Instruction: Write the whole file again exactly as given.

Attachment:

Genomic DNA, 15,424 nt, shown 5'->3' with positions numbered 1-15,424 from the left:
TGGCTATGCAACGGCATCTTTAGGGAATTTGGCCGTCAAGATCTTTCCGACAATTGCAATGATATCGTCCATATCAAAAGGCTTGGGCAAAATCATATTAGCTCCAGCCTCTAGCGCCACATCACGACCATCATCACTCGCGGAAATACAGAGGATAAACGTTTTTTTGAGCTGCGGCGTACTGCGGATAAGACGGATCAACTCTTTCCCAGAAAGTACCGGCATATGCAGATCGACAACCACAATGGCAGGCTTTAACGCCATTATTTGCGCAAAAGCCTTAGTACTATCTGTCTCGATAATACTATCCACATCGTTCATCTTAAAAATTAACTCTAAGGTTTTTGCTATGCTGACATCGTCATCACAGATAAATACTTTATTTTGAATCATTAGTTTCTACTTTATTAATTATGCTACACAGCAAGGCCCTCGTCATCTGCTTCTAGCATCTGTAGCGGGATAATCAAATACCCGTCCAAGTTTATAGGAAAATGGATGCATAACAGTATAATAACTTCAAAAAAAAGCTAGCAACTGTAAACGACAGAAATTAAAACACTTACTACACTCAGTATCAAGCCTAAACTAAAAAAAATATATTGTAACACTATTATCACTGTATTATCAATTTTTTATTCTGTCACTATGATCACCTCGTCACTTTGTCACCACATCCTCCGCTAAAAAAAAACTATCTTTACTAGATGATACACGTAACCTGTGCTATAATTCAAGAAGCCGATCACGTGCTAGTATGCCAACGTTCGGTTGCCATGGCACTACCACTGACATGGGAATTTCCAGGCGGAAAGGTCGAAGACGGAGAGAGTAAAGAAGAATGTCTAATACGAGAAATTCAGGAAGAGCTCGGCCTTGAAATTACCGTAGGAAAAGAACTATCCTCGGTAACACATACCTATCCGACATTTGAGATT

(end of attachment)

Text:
Genomic DNA, 15,424 nt, shown 5'->3' with positions numbered 1-15,424 from the left:
TGGCTATGCAACGGCATCTTTAGGGAATTTGGCCGTCAAGATCTTTCCGACAATTGCAATGATATCGTCCATATCAAAAGGCTTGGGCAAAATCATATTAGCTCCAGCCTCTAGCGCCACATCACGACCATCATCACTCGCGGAAATACAGAGGATAAACGTTTTTTTGAGCTGCGGCGTACTGCGGATAAGACGGATCAACTCTTTCCCAGAAAGTACCGGCATATGCAGATCGACAACCACAATGGCAGGCTTTAACGCCATTATTTGCGCAAAAGCCTTAGTACTATCTGTCTCGATAATACTATCCACATCGTTCATCTTAAAAATTAACTCTAAGGTTTTTGCTATGCTGACATCGTCATCACAGATAAATACTTTATTTTGAATCATTAGTTTCTACTTTATTAATTATGCTACACAGCAAGGCCCTCGTCATCTGCTTCTAGCATCTGTAGCGGGATAATCAAATACCCGTCCAAGTTTATAGGAAAATGGATGCATAACAGTATAATAACTTCAAAAAAAAGCTAGCAACTGTAAACGACAGAAATTAAAACACTTACTACACTCAGTATCAAGCCTAAACTAAAAAAAATATATTGTAACACTATTATCACTGTATTATCAATTTTTTATTCTGTCACTATGATCACCTCGTCACTTTGTCACCACATCCTCCGCTAAAAAAAAACTATCTTTACTAGATGATACACGTAACCTGTGCTATAATTCAAGAAGCCGATCACGTGCTAGTATGCCAACGTTCGGTTGCCATGGCACTACCACTGACATGGGAATTTCCAGGCGGAAAGGTCGAAGACGGAGAGAGTAAAGAAGAATGTCTAATACGAGAAATTCAGGAAGAGCTCGGCCTTGAAATTACCGTAGGAAAAGAACTATCCTCGGTAACACATACCTATCCGACATTTGAGATT